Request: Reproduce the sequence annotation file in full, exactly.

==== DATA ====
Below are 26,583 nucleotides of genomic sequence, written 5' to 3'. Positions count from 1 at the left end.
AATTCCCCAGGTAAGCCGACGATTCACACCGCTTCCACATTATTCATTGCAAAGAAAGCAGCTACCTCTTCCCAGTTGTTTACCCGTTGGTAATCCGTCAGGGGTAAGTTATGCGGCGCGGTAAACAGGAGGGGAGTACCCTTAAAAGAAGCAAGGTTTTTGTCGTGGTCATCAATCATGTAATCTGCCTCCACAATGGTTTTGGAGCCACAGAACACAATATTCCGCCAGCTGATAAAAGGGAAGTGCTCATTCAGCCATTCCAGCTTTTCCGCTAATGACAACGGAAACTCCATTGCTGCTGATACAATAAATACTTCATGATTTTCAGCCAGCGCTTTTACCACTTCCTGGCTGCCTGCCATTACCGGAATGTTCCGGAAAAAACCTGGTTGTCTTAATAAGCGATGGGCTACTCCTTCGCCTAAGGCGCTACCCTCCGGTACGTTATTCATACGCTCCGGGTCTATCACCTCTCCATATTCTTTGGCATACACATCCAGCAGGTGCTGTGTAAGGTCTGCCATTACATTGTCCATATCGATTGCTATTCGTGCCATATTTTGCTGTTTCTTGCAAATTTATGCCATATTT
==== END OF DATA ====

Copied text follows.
Below are 26,583 nucleotides of genomic sequence, written 5' to 3'. Positions count from 1 at the left end.
AATTCCCCAGGTAAGCCGACGATTCACACCGCTTCCACATTATTCATTGCAAAGAAAGCAGCTACCTCTTCCCAGTTGTTTACCCGTTGGTAATCCGTCAGGGGTAAGTTATGCGGCGCGGTAAACAGGAGGGGAGTACCCTTAAAAGAAGCAAGGTTTTTGTCGTGGTCATCAATCATGTAATCTGCCTCCACAATGGTTTTGGAGCCACAGAACACAATATTCCGCCAGCTGATAAAAGGGAAGTGCTCATTCAGCCATTCCAGCTTTTCCGCTAATGACAACGGAAACTCCATTGCTGCTGATACAATAAATACTTCATGATTTTCAGCCAGCGCTTTTACCACTTCCTGGCTGCCTGCCATTACCGGAATGTTCCGGAAAAAACCTGGTTGTCTTAATAAGCGATGGGCTACTCCTTCGCCTAAGGCGCTACCCTCCGGTACGTTATTCATACGCTCCGGGTCTATCACCTCTCCATATTCTTTGGCATACACATCCAGCAGGTGCTGTGTAAGGTCTGCCATTACATTGTCCATATCGATTGCTATTCGTGCCATATTTTGCTGTTTCTTGCAAATTTATGCCATATTT